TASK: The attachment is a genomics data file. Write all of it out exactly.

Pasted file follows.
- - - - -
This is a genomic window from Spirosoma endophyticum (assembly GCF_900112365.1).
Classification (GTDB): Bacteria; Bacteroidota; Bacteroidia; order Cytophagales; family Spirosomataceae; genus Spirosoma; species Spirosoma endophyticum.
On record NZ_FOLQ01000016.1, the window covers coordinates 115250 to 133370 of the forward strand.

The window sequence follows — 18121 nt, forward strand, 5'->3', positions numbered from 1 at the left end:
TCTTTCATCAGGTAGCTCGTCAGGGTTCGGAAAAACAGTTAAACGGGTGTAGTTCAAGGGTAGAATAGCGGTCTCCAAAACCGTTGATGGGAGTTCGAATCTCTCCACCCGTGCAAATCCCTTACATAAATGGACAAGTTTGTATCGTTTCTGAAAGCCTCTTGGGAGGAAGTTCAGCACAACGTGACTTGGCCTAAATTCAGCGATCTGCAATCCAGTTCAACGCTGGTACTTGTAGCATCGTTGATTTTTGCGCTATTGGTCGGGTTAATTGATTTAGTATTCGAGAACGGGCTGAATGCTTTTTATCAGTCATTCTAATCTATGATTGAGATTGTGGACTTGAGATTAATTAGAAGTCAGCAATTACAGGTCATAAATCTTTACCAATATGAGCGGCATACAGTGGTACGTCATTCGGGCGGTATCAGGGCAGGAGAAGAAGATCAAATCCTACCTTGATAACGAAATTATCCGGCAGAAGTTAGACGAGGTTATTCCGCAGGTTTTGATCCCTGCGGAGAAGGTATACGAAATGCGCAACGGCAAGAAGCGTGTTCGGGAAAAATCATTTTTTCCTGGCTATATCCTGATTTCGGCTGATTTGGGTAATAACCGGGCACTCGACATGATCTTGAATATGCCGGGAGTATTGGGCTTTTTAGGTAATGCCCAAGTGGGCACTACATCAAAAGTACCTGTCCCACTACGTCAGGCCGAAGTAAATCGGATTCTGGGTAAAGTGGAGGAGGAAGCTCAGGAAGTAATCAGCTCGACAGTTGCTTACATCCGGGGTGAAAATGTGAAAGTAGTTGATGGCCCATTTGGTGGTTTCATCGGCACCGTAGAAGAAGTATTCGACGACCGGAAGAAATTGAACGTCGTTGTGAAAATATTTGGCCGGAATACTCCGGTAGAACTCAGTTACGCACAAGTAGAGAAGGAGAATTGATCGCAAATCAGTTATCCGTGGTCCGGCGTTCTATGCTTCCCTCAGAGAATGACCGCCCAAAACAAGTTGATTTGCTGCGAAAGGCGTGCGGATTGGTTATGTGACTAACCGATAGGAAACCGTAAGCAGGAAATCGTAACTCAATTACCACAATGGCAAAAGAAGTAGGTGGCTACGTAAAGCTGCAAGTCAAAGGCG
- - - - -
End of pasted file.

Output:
This is a genomic window from Spirosoma endophyticum (assembly GCF_900112365.1).
Classification (GTDB): Bacteria; Bacteroidota; Bacteroidia; order Cytophagales; family Spirosomataceae; genus Spirosoma; species Spirosoma endophyticum.
On record NZ_FOLQ01000016.1, the window covers coordinates 115250 to 133370 of the forward strand.

The window sequence follows — 18121 nt, forward strand, 5'->3', positions numbered from 1 at the left end:
TCTTTCATCAGGTAGCTCGTCAGGGTTCGGAAAAACAGTTAAACGGGTGTAGTTCAAGGGTAGAATAGCGGTCTCCAAAACCGTTGATGGGAGTTCGAATCTCTCCACCCGTGCAAATCCCTTACATAAATGGACAAGTTTGTATCGTTTCTGAAAGCCTCTTGGGAGGAAGTTCAGCACAACGTGACTTGGCCTAAATTCAGCGATCTGCAATCCAGTTCAACGCTGGTACTTGTAGCATCGTTGATTTTTGCGCTATTGGTCGGGTTAATTGATTTAGTATTCGAGAACGGGCTGAATGCTTTTTATCAGTCATTCTAATCTATGATTGAGATTGTGGACTTGAGATTAATTAGAAGTCAGCAATTACAGGTCATAAATCTTTACCAATATGAGCGGCATACAGTGGTACGTCATTCGGGCGGTATCAGGGCAGGAGAAGAAGATCAAATCCTACCTTGATAACGAAATTATCCGGCAGAAGTTAGACGAGGTTATTCCGCAGGTTTTGATCCCTGCGGAGAAGGTATACGAAATGCGCAACGGCAAGAAGCGTGTTCGGGAAAAATCATTTTTTCCTGGCTATATCCTGATTTCGGCTGATTTGGGTAATAACCGGGCACTCGACATGATCTTGAATATGCCGGGAGTATTGGGCTTTTTAGGTAATGCCCAAGTGGGCACTACATCAAAAGTACCTGTCCCACTACGTCAGGCCGAAGTAAATCGGATTCTGGGTAAAGTGGAGGAGGAAGCTCAGGAAGTAATCAGCTCGACAGTTGCTTACATCCGGGGTGAAAATGTGAAAGTAGTTGATGGCCCATTTGGTGGTTTCATCGGCACCGTAGAAGAAGTATTCGACGACCGGAAGAAATTGAACGTCGTTGTGAAAATATTTGGCCGGAATACTCCGGTAGAACTCAGTTACGCACAAGTAGAGAAGGAGAATTGATCGCAAATCAGTTATCCGTGGTCCGGCGTTCTATGCTTCCCTCAGAGAATGACCGCCCAAAACAAGTTGATTTGCTGCGAAAGGCGTGCGGATTGGTTATGTGACTAACCGATAGGAAACCGTAAGCAGGAAATCGTAACTCAATTACCACAATGGCAAAAGAAGTAGGTGGCTACGTAAAGCTGCAAGTCAAAGGCG